Memories are formed through long-term changes in synaptic efficacy, a process known as synaptic plasticity, and are stored in the brain in specific neuronal ensembles called engram cells, which are activated during corresponding events. When two memories are associated, cell ensembles corresponding to each memory overlap. However, each memory has its own identity. How the brain stores and defines a specific memory identity when two memories interact and are encoded in the shared ensemble was elusive. Here, a research team led by Dr. Kaoru Inokuchi at the University of Toyama shows that synapse-specific plasticity represents specific memory entities, and that synaptic plasticity between specific engram assemblies is both sufficient and crucial for information storage.
We exposed mice to auditory fear conditioning, in which a tone was associated with a foot shock. Synaptic plasticity between the auditory cortex (AC) and the medial part of medial geniculate nucleus (MGm) neuron terminals and the lateral amygdala (LA) neurons mediates this association. After complete retrograde amnesia, optogenetic stimulation of the activated ensemble terminals of the AC and the MGm in the LA failed to induce fear memory recall (Figure 1), indicating that the memory engram no longer existed in that circuit. This result was correlated with the resetting of synaptic strength and functional connectivity between engram assemblies.
Next, mice were fear conditioned to two different tones, separated by 5 hours. Therefore, the two memory traces interacted and overlapped in LA. Complete retrograde amnesia of a given fear memory did not affect the linked fear memory encoded in the shared ensemble (Figure 2), indicating that memories are stored in specific synapses.
Then, we addressed the question of how each memory reserves its individual identity within the shared ensemble. We used optical long-term depression (LTD) to depotentiate the synaptic efficacy in synapses specific for certain memory. Depotentiation of the plasticity at synapses specific to one memory deconstructed the specific connectivity between engram assemblies, thereby affected the recall of only that memory without influencing the linked memory in the same population of neurons (Figure 3). Thus, sharing of engram cells underlies the linkage between memories, while synapse-specific plasticity guarantees the identity and storage of individual memories.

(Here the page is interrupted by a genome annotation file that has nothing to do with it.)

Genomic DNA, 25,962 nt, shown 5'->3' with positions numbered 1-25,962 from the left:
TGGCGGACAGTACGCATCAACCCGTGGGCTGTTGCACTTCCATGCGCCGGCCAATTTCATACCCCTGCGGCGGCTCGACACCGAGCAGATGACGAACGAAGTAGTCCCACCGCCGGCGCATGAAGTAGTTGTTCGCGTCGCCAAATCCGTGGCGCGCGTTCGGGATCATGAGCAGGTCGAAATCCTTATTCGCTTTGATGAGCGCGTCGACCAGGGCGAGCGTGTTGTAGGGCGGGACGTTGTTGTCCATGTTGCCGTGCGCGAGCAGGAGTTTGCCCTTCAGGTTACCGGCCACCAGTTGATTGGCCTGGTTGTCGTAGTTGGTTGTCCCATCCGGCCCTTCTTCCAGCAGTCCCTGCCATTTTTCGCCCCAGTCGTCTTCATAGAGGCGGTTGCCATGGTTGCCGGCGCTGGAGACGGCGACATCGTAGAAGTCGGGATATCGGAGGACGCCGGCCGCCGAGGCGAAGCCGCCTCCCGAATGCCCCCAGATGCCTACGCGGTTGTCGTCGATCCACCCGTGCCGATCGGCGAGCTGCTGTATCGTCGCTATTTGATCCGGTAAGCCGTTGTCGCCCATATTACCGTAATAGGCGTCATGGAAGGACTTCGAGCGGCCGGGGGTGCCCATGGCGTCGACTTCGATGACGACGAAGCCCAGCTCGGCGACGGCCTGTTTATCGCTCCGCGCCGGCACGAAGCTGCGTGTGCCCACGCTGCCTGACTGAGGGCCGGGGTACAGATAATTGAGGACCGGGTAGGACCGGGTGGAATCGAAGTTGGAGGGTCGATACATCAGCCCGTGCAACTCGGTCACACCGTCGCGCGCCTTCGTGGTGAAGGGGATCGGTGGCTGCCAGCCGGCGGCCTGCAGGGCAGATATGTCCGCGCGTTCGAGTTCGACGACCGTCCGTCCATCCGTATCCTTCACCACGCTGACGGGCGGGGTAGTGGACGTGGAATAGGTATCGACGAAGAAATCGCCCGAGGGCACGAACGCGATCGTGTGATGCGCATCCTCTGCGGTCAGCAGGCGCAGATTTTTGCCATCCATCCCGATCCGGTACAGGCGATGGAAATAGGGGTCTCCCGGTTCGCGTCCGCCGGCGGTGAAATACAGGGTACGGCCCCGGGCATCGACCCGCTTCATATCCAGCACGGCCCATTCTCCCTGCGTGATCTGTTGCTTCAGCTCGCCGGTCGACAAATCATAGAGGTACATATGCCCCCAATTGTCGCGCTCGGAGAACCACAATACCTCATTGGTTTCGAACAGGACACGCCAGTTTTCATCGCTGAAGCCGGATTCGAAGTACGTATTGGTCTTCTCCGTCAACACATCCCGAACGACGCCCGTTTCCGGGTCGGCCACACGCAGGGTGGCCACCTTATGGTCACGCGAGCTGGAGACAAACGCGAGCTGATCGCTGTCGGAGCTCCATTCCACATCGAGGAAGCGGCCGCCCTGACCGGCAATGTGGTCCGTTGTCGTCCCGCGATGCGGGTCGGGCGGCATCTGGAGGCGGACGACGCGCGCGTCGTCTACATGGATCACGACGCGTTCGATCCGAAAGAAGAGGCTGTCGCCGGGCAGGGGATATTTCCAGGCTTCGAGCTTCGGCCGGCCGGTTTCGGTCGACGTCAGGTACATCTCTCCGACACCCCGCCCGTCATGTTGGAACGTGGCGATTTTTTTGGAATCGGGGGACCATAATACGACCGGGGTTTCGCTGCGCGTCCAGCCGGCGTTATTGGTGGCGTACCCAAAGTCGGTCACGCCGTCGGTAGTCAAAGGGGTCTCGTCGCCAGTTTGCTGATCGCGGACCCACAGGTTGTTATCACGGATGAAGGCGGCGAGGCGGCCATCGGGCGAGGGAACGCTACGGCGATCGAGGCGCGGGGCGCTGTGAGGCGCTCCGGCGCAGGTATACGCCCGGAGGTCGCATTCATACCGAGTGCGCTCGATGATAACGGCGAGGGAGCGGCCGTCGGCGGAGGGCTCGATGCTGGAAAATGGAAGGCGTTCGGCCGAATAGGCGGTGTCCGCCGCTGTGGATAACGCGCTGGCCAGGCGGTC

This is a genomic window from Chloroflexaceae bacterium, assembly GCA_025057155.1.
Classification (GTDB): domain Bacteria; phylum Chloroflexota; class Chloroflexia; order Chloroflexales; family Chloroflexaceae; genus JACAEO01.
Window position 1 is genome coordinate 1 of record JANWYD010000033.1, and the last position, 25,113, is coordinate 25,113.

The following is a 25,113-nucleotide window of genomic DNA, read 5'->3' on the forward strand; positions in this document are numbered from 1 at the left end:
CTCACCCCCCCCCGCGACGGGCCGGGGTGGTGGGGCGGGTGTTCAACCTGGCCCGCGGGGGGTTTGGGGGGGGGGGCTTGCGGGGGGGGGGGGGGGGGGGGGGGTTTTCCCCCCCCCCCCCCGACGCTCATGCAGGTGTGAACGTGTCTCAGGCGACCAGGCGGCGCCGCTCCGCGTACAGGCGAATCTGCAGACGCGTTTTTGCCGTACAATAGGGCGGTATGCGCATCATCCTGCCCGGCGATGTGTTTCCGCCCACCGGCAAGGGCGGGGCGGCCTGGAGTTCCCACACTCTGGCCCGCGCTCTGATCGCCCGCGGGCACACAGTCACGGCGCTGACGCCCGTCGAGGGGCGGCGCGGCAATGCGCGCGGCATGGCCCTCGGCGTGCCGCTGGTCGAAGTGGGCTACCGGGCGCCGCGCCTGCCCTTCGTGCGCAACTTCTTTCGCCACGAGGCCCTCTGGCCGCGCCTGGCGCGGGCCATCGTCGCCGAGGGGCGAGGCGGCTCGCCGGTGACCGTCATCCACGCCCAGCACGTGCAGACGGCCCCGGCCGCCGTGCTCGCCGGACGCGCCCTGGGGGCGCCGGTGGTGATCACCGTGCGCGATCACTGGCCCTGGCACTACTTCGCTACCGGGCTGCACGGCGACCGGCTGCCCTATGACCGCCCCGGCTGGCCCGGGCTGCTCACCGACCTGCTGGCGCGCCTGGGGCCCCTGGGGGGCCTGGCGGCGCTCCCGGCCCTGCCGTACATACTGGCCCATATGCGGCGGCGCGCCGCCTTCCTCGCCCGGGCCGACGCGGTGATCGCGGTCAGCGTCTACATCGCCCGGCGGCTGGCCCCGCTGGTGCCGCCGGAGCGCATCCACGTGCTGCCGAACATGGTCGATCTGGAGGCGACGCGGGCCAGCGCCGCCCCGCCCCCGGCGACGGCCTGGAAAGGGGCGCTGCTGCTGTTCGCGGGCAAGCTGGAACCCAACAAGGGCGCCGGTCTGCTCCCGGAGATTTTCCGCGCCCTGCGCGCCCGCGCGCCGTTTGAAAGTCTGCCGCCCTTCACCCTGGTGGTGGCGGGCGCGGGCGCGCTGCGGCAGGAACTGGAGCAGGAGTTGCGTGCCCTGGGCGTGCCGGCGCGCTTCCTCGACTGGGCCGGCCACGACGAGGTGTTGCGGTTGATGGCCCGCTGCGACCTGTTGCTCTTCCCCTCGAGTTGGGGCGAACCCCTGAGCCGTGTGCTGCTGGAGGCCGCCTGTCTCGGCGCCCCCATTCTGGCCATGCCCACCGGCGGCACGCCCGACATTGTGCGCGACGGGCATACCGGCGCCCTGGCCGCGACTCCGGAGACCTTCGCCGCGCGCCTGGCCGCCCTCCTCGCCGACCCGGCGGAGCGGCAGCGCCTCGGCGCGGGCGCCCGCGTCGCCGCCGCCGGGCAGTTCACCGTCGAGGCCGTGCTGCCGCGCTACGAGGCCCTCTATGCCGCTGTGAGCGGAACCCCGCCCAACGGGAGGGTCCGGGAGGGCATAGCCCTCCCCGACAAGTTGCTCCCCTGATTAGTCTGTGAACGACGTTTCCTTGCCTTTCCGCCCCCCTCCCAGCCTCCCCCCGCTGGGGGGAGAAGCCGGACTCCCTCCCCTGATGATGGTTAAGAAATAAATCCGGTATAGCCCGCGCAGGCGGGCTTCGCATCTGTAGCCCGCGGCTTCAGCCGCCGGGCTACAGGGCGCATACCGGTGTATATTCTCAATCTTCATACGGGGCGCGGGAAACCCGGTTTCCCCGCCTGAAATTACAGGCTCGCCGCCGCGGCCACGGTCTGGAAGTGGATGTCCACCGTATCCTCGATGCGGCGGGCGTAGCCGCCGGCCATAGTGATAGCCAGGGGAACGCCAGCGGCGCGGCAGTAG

Our findings demonstrate that synapse-specific plasticity is necessary and sufficient for associative fear memory storage, and it guarantees uniqueness to the memory trace, advocating the plasticity as a substrate for the fear memory engram. Furthermore, we achieved selective and total erasure of fear memory from an engram network without affecting other memories stored in the shared ensemble by resetting the plasticity in a synapse-specific manner. This leads to better understanding of the mechanisms underlying memory storage, and may give insight into therapeutic ways to treat post-traumatic stress disorder.